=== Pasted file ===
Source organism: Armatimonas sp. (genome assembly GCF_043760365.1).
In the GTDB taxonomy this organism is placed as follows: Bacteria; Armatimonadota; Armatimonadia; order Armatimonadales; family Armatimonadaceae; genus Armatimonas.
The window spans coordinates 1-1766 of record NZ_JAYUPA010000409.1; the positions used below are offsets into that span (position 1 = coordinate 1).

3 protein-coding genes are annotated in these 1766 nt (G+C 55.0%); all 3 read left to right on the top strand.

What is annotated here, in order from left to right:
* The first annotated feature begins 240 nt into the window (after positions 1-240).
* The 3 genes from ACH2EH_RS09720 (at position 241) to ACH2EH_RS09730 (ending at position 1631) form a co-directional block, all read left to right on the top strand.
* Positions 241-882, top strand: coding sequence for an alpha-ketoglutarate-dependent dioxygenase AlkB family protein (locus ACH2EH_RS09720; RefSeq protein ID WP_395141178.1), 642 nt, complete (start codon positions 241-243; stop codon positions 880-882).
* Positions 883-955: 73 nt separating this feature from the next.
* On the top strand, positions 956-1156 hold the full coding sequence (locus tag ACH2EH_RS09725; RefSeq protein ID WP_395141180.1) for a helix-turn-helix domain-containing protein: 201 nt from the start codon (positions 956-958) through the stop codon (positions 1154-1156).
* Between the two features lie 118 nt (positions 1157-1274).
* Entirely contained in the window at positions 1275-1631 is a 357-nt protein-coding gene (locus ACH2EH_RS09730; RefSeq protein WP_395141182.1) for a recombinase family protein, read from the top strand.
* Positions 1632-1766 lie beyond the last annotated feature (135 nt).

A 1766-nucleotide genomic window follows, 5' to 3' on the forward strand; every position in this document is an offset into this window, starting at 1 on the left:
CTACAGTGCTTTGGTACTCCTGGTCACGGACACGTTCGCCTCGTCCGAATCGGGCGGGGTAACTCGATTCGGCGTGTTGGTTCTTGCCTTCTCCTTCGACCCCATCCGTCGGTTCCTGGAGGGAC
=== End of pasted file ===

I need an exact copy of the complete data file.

Source organism: Armatimonas sp. (genome assembly GCF_043760365.1).
In the GTDB taxonomy this organism is placed as follows: Bacteria; Armatimonadota; Armatimonadia; order Armatimonadales; family Armatimonadaceae; genus Armatimonas.
The window spans coordinates 1-1766 of record NZ_JAYUPA010000409.1; the positions used below are offsets into that span (position 1 = coordinate 1).

3 protein-coding genes are annotated in these 1766 nt (G+C 55.0%); all 3 read left to right on the top strand.

What is annotated here, in order from left to right:
* The first annotated feature begins 240 nt into the window (after positions 1-240).
* The 3 genes from ACH2EH_RS09720 (at position 241) to ACH2EH_RS09730 (ending at position 1631) form a co-directional block, all read left to right on the top strand.
* Positions 241-882, top strand: coding sequence for an alpha-ketoglutarate-dependent dioxygenase AlkB family protein (locus ACH2EH_RS09720; RefSeq protein ID WP_395141178.1), 642 nt, complete (start codon positions 241-243; stop codon positions 880-882).
* Positions 883-955: 73 nt separating this feature from the next.
* On the top strand, positions 956-1156 hold the full coding sequence (locus tag ACH2EH_RS09725; RefSeq protein ID WP_395141180.1) for a helix-turn-helix domain-containing protein: 201 nt from the start codon (positions 956-958) through the stop codon (positions 1154-1156).
* Between the two features lie 118 nt (positions 1157-1274).
* Entirely contained in the window at positions 1275-1631 is a 357-nt protein-coding gene (locus ACH2EH_RS09730; RefSeq protein WP_395141182.1) for a recombinase family protein, read from the top strand.
* Positions 1632-1766 lie beyond the last annotated feature (135 nt).

A 1766-nucleotide genomic window follows, 5' to 3' on the forward strand; every position in this document is an offset into this window, starting at 1 on the left:
CTACAGTGCTTTGGTACTCCTGGTCACGGACACGTTCGCCTCGTCCGAATCGGGCGGGGTAACTCGATTCGGCGTGTTGGTTCTTGCCTTCTCCTTCGACCCCATCCGTCGGTTCCTGGAGGGAC